Natch had been itching to try one of the Jump 225-series ever since his Matrix Agent announced its arrival on the public trades. Jumps 223 and 224 had served him well on a number of occasions — Natch fondly remembered a game of basketball where he had given Jump 223.19 a thorough trial — and he expected nothing but the best from the new series. Pure, adolescent joy in the launch and ascent through the air; consummate skill in the engineering of the descent to prevent discomfort on landing. He launched the Jump almost without hesitation.

Bong! Three seconds remaining to departure.

And true to form, Natch erupted into the air with the extra push provided by a muscular flexion of the toes at the last instant. He propelled through the air, right foot forward, in a graceful arc towards an empty seat that had now been reserved for him through the Sub-Ether Tube Seat Reservation Network. There was just a touch, just the barest hint, of anti-grav in the Jump, a slight suspension of archaic natural law to elicit the tiniest glimmer of happiness — valuable currency in the New Union of Citizens, happiness piled up and stored in small denominations until it adds up to a great and lasting mental Goodness, a societal Contentness and Well-Being that all predictions agreed would be eternal.

Bong! Two seconds to departure.

Natch took a few nanoseconds to appreciate the artistry of the Jump 225.7 programmers. What elegance! What subtlety! The program was grounded in one of the classic moves of archaic natural law — the jump, a move which had been ground into the human form over countless generations of repetition — and yet it presented a unique signature that marked it as truly a Generated product. The curl of the toes at mid-leap, the slight pleasing whistle where no whistle would naturally exist, the aforementioned burst of anti-grav to propel you that extra few centimeters. This Jump simply had to be the work of The Patel Brothers, the Union’s preeminent Personal Programmers — and Natch’s biggest competition in the Generative business.

Bong! One second to departure.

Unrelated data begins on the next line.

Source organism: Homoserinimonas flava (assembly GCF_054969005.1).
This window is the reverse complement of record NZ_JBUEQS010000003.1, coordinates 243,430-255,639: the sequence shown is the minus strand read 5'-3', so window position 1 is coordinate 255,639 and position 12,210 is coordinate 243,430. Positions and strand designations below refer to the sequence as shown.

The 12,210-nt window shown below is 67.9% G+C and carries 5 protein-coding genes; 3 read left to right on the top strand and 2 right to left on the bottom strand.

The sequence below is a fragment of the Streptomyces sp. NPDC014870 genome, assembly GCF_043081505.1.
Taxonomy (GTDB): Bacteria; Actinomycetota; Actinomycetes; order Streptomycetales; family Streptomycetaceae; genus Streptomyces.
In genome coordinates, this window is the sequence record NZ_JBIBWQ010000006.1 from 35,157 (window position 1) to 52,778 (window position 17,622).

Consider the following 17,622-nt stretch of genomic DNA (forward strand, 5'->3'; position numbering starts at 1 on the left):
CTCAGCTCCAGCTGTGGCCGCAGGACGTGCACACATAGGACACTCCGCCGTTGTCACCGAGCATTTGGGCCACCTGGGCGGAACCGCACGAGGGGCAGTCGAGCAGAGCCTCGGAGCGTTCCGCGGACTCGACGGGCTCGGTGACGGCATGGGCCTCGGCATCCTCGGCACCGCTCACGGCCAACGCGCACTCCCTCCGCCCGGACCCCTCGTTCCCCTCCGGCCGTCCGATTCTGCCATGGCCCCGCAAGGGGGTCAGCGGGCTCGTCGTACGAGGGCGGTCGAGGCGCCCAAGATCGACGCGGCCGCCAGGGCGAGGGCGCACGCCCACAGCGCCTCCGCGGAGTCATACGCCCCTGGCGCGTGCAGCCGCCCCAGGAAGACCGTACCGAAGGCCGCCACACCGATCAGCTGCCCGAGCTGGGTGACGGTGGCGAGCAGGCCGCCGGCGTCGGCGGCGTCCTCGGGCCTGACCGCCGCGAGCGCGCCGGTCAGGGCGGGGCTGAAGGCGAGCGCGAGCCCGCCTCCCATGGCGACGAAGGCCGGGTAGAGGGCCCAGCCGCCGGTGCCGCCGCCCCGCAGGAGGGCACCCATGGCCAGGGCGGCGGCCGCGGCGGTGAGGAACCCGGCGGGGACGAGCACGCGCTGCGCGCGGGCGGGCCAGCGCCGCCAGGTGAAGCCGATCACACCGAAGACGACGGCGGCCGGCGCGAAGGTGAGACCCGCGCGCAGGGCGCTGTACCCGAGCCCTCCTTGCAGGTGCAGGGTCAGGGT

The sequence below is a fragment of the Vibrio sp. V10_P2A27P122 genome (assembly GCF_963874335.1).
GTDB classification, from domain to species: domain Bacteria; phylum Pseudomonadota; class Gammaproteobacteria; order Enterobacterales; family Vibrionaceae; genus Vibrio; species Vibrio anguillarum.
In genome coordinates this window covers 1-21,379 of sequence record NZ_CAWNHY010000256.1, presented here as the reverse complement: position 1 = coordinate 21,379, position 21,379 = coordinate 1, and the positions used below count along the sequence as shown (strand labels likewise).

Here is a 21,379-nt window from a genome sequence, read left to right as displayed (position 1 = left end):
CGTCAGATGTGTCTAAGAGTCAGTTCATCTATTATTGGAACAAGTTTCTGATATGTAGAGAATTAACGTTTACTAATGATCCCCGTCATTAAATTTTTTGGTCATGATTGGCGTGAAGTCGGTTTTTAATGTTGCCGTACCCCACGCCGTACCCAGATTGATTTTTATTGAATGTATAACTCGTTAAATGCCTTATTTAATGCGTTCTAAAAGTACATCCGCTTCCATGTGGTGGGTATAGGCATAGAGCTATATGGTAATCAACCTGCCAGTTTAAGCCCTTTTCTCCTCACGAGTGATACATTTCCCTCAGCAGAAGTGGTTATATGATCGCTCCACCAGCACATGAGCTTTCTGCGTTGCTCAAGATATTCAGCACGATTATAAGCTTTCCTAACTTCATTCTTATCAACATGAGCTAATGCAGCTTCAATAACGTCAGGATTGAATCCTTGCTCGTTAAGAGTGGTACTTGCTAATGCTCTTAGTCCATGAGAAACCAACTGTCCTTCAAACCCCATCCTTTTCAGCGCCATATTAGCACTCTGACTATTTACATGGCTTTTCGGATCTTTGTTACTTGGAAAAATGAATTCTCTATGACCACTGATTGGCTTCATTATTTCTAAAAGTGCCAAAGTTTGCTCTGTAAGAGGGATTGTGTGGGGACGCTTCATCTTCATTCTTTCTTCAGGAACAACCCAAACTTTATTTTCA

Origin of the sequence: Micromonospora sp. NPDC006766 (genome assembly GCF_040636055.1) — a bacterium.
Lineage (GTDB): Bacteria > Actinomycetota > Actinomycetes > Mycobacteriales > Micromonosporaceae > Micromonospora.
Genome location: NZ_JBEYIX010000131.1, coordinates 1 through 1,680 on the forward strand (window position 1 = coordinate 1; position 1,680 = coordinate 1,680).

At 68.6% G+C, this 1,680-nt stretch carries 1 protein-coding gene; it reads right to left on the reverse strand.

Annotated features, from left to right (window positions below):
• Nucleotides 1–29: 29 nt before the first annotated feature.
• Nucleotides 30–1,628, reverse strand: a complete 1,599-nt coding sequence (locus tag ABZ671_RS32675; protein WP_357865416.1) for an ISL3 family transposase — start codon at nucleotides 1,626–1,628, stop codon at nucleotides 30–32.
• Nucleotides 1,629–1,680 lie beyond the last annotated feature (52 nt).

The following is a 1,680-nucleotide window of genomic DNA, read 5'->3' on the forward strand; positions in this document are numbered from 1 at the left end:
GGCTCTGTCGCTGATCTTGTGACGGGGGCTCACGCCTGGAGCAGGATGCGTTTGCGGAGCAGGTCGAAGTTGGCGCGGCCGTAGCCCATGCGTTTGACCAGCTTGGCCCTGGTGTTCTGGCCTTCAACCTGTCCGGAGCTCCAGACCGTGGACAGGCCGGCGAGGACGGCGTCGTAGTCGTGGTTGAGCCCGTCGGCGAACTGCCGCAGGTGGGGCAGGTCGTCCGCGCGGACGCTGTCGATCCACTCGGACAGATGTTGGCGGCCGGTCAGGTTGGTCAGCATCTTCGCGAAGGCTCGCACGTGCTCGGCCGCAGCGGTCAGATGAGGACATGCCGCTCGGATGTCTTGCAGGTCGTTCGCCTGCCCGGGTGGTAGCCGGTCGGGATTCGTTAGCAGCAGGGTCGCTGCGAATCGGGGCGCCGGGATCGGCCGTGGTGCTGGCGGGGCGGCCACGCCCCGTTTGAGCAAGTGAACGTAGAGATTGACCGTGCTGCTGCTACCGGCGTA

And yet… the impact left room for improvement. Natch prided himself on being a perceptive critic of modern programming, but there was no subtlety of detection necessary to feel the slight popping of the left kneecap on touching down. How… disappointing. And yet it left room for the exercise of Dr. Sheldon Surina’s Second Universal Maxim of Humanity:

Pleasure can always be increased.

And its corollary:

Pleasure should always be increased.

Natch took his seat. The Tube took off on a winding path south through the redwoods towards home.


  1. I had no idea what a Universal Generative Plant was when I wrote this — just threw it out there on the spur of the moment, like many of the terms in this draft. Some of the ideas bore out greater scrutiny and deserved elaboration, but many others (like the Universal Generative Plant) were just abandoned. [Back]
  2. The original idea I had in my head about Natch’s world was a sort of Brave New World-style utopia, where all of the citizens work together in a kind of socialist paradise. This, too, was to change drastically. [Back]
  3. The newt was a concept that was all over the early drafts of the novel. Characters were constantly “setting a newt” or “sending off a newt.” The idea was to have a very organic technology that didn’t feel like technology. Thus data agents were called “newts,” programs were called “generations,” etc. I decided to largely cull this term from the book later on, though I did resurrect the concept for Chapter 23. [Back]
  4. As you can see, I had no idea how any of this technology functioned back in this first draft. “Generative pump”? Ugh. [Back]
  5. What kind of protagonist is Natch in this first draft? An everyman, just an ordinary, pleasant fellow. A far cry from what he becomes in the final draft. I feel like gouging my eyeballs out with a sharp object every time I think that I actually wrote down the words “Whistle while you work!” [Back]
  6. The following Jump sequence is what inspired me to keep writing the book. This whole sequence stayed in my head for several years, and became the thematic backbone of the entire series. Eventually this scene migrated to chapter 7 and became a dream sequence of Natch’s. [Back]